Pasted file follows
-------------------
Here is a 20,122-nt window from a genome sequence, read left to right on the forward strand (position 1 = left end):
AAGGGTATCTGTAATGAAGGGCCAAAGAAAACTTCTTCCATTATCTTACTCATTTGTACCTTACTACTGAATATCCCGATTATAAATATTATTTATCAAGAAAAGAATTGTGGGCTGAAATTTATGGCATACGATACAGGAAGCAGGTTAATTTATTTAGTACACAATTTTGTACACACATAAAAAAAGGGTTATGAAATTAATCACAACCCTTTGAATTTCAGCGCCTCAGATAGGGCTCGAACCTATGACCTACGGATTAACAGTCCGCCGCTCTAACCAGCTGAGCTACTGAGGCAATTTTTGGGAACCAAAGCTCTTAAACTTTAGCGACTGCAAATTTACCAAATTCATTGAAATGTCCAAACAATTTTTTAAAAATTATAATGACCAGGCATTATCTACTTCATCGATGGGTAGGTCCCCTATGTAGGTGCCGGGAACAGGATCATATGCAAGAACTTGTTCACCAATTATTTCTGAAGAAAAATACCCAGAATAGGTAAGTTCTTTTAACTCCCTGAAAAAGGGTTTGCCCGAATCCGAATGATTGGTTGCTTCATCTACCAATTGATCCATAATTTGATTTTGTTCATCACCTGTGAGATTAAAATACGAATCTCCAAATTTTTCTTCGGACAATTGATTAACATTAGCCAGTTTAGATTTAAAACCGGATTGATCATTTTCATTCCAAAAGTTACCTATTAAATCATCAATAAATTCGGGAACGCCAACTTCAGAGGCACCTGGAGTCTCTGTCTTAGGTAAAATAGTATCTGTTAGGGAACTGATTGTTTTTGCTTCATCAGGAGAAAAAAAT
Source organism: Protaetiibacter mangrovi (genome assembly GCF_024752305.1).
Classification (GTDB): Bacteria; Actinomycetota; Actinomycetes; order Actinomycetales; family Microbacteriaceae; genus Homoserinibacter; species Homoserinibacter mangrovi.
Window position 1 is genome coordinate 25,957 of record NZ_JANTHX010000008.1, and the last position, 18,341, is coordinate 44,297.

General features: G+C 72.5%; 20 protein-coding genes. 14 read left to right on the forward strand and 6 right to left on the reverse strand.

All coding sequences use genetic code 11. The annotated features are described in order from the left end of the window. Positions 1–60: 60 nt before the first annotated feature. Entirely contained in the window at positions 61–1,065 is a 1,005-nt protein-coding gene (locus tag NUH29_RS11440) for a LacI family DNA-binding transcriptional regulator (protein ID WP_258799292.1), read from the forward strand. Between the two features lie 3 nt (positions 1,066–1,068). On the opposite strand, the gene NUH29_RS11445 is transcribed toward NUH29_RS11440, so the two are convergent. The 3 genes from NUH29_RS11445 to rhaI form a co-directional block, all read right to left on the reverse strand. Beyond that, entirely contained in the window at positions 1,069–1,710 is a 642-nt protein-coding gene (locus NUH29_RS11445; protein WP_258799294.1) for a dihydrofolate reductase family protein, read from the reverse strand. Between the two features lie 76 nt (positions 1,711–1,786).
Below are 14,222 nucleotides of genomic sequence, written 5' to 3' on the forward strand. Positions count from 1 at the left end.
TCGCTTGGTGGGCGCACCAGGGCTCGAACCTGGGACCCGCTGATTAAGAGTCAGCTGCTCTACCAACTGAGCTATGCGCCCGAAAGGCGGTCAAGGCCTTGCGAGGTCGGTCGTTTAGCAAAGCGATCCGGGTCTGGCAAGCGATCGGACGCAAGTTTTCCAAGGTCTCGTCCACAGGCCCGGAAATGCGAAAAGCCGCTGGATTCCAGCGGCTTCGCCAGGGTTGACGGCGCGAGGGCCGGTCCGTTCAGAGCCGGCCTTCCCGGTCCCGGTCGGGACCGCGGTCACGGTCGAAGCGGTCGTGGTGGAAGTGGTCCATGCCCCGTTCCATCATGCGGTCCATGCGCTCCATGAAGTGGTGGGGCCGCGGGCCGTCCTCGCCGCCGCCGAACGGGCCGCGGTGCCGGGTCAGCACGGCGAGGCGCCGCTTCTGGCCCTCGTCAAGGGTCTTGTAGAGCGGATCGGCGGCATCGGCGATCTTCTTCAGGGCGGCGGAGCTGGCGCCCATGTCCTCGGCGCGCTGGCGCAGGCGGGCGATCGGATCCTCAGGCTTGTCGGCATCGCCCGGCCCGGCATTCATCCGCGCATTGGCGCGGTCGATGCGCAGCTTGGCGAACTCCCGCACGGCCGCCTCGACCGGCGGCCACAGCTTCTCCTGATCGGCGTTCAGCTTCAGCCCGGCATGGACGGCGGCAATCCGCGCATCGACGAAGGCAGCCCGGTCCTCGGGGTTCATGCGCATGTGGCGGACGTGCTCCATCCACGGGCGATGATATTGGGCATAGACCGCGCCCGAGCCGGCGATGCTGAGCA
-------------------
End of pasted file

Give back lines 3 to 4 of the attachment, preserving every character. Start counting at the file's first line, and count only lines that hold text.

Source organism: Protaetiibacter mangrovi (genome assembly GCF_024752305.1).
Classification (GTDB): Bacteria; Actinomycetota; Actinomycetes; order Actinomycetales; family Microbacteriaceae; genus Homoserinibacter; species Homoserinibacter mangrovi.